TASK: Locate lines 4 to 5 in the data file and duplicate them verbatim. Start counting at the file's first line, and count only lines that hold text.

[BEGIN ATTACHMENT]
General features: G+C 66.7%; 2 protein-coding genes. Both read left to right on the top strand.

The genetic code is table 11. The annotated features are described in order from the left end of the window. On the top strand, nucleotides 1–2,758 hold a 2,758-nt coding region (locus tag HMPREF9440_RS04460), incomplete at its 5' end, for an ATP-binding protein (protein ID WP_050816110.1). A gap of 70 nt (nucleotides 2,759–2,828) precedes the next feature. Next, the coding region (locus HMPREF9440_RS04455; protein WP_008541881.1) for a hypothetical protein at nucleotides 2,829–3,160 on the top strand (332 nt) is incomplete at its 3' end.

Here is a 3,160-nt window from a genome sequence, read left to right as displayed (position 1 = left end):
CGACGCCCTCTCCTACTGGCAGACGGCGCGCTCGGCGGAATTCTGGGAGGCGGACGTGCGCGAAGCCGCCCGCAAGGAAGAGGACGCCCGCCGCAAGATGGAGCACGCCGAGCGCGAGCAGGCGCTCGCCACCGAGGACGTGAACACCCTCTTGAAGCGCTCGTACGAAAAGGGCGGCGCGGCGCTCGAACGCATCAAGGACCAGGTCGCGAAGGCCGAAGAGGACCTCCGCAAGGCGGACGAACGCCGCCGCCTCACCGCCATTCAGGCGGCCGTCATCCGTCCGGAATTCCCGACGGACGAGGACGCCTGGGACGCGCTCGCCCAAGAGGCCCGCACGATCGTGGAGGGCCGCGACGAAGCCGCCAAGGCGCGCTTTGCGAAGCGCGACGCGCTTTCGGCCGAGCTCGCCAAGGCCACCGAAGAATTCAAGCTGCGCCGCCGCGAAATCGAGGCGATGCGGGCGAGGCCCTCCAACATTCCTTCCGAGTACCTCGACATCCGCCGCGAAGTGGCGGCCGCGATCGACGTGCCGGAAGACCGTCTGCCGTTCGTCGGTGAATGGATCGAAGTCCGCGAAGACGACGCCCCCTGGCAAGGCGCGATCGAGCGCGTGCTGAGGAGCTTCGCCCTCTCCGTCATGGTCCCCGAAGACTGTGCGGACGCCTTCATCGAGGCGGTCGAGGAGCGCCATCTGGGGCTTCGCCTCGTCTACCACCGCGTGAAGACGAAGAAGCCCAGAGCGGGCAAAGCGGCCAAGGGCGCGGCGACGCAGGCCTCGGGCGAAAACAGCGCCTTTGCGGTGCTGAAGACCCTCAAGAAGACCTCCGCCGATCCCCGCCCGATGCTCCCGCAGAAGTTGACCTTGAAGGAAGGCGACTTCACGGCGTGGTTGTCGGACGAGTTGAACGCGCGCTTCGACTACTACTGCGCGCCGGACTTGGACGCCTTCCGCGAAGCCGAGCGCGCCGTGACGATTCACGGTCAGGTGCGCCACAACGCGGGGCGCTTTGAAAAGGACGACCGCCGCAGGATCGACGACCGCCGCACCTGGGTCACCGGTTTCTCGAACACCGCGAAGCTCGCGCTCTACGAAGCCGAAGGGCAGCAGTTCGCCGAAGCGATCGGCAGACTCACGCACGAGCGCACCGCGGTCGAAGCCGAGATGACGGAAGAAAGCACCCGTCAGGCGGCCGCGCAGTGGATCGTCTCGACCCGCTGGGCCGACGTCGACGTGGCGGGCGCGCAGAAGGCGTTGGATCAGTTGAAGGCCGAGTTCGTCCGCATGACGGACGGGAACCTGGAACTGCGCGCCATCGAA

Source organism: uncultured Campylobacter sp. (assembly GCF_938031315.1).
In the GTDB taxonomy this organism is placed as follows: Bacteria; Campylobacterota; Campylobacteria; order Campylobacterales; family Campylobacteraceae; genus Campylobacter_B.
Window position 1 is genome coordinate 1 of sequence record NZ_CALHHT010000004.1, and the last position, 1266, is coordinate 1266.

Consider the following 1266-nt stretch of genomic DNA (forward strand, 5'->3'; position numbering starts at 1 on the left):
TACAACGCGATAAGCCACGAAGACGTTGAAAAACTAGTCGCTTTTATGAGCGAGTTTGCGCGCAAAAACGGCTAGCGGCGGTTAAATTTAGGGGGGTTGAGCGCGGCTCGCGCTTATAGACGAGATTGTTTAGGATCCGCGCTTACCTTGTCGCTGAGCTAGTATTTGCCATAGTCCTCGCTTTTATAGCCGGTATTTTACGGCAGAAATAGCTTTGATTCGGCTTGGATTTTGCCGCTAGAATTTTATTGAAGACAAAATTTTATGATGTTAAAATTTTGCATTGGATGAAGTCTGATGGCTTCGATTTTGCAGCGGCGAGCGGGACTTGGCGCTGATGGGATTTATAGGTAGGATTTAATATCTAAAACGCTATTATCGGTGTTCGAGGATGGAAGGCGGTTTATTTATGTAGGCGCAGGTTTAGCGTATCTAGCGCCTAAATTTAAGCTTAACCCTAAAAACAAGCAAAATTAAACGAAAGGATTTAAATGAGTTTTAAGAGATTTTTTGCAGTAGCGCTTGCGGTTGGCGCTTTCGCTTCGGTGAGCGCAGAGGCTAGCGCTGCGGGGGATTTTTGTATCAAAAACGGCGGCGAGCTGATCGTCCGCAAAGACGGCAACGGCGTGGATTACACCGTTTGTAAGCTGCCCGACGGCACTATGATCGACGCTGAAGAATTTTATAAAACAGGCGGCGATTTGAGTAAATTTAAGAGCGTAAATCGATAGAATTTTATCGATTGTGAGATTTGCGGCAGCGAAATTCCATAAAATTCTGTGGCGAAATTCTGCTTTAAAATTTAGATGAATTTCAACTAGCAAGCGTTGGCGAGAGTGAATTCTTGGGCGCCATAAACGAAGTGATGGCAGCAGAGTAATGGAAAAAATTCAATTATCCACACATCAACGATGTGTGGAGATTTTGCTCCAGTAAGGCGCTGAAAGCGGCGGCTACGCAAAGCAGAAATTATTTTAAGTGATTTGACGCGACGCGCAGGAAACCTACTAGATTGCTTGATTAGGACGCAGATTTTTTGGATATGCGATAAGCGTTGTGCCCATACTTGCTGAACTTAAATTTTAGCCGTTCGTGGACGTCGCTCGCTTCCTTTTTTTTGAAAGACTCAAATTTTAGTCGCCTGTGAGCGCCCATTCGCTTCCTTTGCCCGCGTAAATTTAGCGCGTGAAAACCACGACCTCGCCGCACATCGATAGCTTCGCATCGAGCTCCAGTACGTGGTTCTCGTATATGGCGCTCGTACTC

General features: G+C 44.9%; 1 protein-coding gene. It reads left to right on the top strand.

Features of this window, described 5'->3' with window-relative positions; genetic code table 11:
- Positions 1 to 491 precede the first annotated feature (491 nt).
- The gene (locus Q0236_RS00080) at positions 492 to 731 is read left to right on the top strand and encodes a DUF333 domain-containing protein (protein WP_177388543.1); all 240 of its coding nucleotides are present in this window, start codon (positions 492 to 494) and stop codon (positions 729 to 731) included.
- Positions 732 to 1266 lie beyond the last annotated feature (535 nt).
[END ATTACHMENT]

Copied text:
CGACGCCCTCTCCTACTGGCAGACGGCGCGCTCGGCGGAATTCTGGGAGGCGGACGTGCGCGAAGCCGCCCGCAAGGAAGAGGACGCCCGCCGCAAGATGGAGCACGCCGAGCGCGAGCAGGCGCTCGCCACCGAGGACGTGAACACCCTCTTGAAGCGCTCGTACGAAAAGGGCGGCGCGGCGCTCGAACGCATCAAGGACCAGGTCGCGAAGGCCGAAGAGGACCTCCGCAAGGCGGACGAACGCCGCCGCCTCACCGCCATTCAGGCGGCCGTCATCCGTCCGGAATTCCCGACGGACGAGGACGCCTGGGACGCGCTCGCCCAAGAGGCCCGCACGATCGTGGAGGGCCGCGACGAAGCCGCCAAGGCGCGCTTTGCGAAGCGCGACGCGCTTTCGGCCGAGCTCGCCAAGGCCACCGAAGAATTCAAGCTGCGCCGCCGCGAAATCGAGGCGATGCGGGCGAGGCCCTCCAACATTCCTTCCGAGTACCTCGACATCCGCCGCGAAGTGGCGGCCGCGATCGACGTGCCGGAAGACCGTCTGCCGTTCGTCGGTGAATGGATCGAAGTCCGCGAAGACGACGCCCCCTGGCAAGGCGCGATCGAGCGCGTGCTGAGGAGCTTCGCCCTCTCCGTCATGGTCCCCGAAGACTGTGCGGACGCCTTCATCGAGGCGGTCGAGGAGCGCCATCTGGGGCTTCGCCTCGTCTACCACCGCGTGAAGACGAAGAAGCCCAGAGCGGGCAAAGCGGCCAAGGGCGCGGCGACGCAGGCCTCGGGCGAAAACAGCGCCTTTGCGGTGCTGAAGACCCTCAAGAAGACCTCCGCCGATCCCCGCCCGATGCTCCCGCAGAAGTTGACCTTGAAGGAAGGCGACTTCACGGCGTGGTTGTCGGACGAGTTGAACGCGCGCTTCGACTACTACTGCGCGCCGGACTTGGACGCCTTCCGCGAAGCCGAGCGCGCCGTGACGATTCACGGTCAGGTGCGCCACAACGCGGGGCGCTTTGAAAAGGACGACCGCCGCAGGATCGACGACCGCCGCACCTGGGTCACCGGTTTCTCGAACACCGCGAAGCTCGCGCTCTACGAAGCCGAAGGGCAGCAGTTCGCCGAAGCGATCGGCAGACTCACGCACGAGCGCACCGCGGTCGAAGCCGAGATGACGGAAGAAAGCACCCGTCAGGCGGCCGCGCAGTGGATCGTCTCGACCCGCTGGGCCGACGTCGACGTGGCGGGCGCGCAGAAGGCGTTGGATCAGTTGAAGGCCGAGTTCGTCCGCATGACGGACGGGAACCTGGAACTGCGCGCCATCGAA

Source organism: uncultured Campylobacter sp. (assembly GCF_938031315.1).